Monday, February 23, 2009

War and Peace in Revelation - A friend's post

I want to call your attention to an excellent post by Mason over at the New Ways Forward blog. He has done a great job of pointing out why, despite the violent language of Revelation, it is not justifying or encouraging violence on the part of believers. He points out that the violence in Revelation is all done either by the evil powers, the Beast, etc., or else by God in effecting justice on those who oppose him. . .and NEVER by the people of God.

Right judgment and wrath for wrongdoing is only to be placed in the hands of God. A Christian doctrine of nonviolence is based not on the idea that evil is really not such a big deal, so violence is an overreaction, but rather on the fact that evil is an incredibly big deal and that fallen humanity simply can not use violence and justice together without our sinful natures twisting the violence into injustice, vengeance, and in doing so pushing along the endless spiral of violence.

3 comments:

aworthydiscussion said...

You make a good point Dan. Vengence is the Lord's not ours. What are your thoughts on how non violence works out on a national level?

Dan Martin said...

I have a couple thoughts on the national level, Grant. I may develop a fuller post on this (I probably should), but in brief, two points:

1) My primary argument has been, all along, that whether it "works" on a national level--or any other level, for that matter--ought to be irrelevant to the disciple of Jesus. We are called to obedience to the laws of the Kingdom of Heaven, irrespective of what perceived clash those laws may have with the needs, desires, or preferences of the kingdom of this world. Success in the eyes of our King looks so different from success in the eyes of the world, that the latter is really not equipped to judge the former. So if Jesus expects us to behave nonviolently, we are to behave nonviolently even if it's wholly impractical in the eyes of the world, because the world doesn't get Jesus, or us, anyway.

2) Having said that, I think there is still room for people of faith to engage national governments vis-a-vis the morality and practicality of what they are doing. I believe we have been sold such a bill of goods about the effectiveness of violence (see my previous post "True Lies & Tom Clancy" for example), that we assume the nation's war is going to work out, and the church has been terribly remiss in not shining the light on peaceful options that may exist. I have been saying since post-9/11 that we should really look hard at Israel's example and realize that violence even more brutal and long-term than Americans are willing to countenance, is clearly ineffective at controlling terrorism. The old adage still holds "if you always do what you've always done, you'll always get what you always got!"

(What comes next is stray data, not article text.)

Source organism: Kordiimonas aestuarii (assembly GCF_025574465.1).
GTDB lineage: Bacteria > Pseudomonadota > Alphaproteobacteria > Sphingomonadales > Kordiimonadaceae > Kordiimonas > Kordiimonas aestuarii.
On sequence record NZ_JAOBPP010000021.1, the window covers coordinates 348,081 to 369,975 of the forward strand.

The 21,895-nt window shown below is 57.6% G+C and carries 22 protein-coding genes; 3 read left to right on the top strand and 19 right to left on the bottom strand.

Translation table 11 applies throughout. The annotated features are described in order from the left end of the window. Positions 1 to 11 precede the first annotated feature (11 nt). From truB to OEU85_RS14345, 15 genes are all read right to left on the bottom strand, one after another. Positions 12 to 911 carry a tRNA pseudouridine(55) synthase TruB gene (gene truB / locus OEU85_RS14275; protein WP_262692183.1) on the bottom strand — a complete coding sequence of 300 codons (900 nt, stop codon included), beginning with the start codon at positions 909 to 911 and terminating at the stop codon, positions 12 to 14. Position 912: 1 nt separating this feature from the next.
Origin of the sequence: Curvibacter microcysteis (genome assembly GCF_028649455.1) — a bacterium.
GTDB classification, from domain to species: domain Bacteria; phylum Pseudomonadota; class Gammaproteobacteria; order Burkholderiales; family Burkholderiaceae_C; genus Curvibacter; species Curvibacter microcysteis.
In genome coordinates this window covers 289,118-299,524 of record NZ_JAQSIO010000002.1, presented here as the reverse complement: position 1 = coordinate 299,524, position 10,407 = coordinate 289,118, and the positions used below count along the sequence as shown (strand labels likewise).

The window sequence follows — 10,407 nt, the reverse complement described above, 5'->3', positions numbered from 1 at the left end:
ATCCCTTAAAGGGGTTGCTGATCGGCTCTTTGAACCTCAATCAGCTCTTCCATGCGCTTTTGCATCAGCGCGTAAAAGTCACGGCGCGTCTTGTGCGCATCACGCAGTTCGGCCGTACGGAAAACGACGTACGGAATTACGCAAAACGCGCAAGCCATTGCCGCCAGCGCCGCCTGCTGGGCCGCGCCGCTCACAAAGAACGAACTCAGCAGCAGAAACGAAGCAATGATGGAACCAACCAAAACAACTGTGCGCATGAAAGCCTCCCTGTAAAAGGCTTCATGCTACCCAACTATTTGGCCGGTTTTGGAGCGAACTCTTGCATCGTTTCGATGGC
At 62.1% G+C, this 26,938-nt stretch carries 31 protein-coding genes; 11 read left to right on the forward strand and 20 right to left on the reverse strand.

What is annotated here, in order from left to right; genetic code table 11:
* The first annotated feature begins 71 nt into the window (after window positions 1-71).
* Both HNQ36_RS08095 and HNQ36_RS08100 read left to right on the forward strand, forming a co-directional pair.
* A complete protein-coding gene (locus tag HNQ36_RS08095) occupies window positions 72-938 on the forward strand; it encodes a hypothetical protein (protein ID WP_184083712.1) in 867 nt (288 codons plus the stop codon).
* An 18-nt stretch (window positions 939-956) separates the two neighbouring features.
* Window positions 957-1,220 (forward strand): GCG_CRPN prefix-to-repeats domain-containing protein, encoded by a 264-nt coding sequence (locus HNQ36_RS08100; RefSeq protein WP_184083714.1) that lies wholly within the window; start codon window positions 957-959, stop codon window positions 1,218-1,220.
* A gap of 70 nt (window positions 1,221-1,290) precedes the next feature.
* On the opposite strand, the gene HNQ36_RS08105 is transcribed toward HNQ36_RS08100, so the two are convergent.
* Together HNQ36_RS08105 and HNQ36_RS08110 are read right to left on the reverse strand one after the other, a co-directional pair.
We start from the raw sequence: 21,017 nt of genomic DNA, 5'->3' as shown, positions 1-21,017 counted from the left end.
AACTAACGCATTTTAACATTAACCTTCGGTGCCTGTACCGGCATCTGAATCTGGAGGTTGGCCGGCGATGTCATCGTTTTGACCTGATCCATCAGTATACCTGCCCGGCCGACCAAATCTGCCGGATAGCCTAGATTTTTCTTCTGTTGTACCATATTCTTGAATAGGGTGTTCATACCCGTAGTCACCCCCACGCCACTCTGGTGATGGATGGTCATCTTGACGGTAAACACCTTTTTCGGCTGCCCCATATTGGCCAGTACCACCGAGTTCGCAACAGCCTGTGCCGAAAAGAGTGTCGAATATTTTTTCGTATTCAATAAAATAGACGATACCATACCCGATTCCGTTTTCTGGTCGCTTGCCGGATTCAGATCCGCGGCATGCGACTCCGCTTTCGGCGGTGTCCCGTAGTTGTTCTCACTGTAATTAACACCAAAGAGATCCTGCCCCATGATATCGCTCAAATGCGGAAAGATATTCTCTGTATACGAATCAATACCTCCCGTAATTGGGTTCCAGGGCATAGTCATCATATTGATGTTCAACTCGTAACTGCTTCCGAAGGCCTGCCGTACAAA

So I argue that the church should be a voice for the injustices that motivate a lot of the violence that's directed at us--not simply shifting blame from "them" to "us," but rather looking at the situations that make people so hopeless and angry that they lash out in violence, and seeing how we can become part of the solution instead of part of the problem. It's an established fact that more suicidal terrorists come from poor, desperate, disempowered communities than from vibrant, developing communities with hope. If we as a nation spent more effort/resources providing people with hope, and less providing them with reasons to feel disempowered and hopeless, I believe as a practical matter we'd be safer.

But even if we aren't safer, we're still called to obedience.

Dora Anne said...

Dan - I just came across your blog when looking for an image of Shirati for a power point! You haven't changed a bit! Now, I'm in public health. You can email me at dora.a.mills@maine.gov

Dora Anne Mills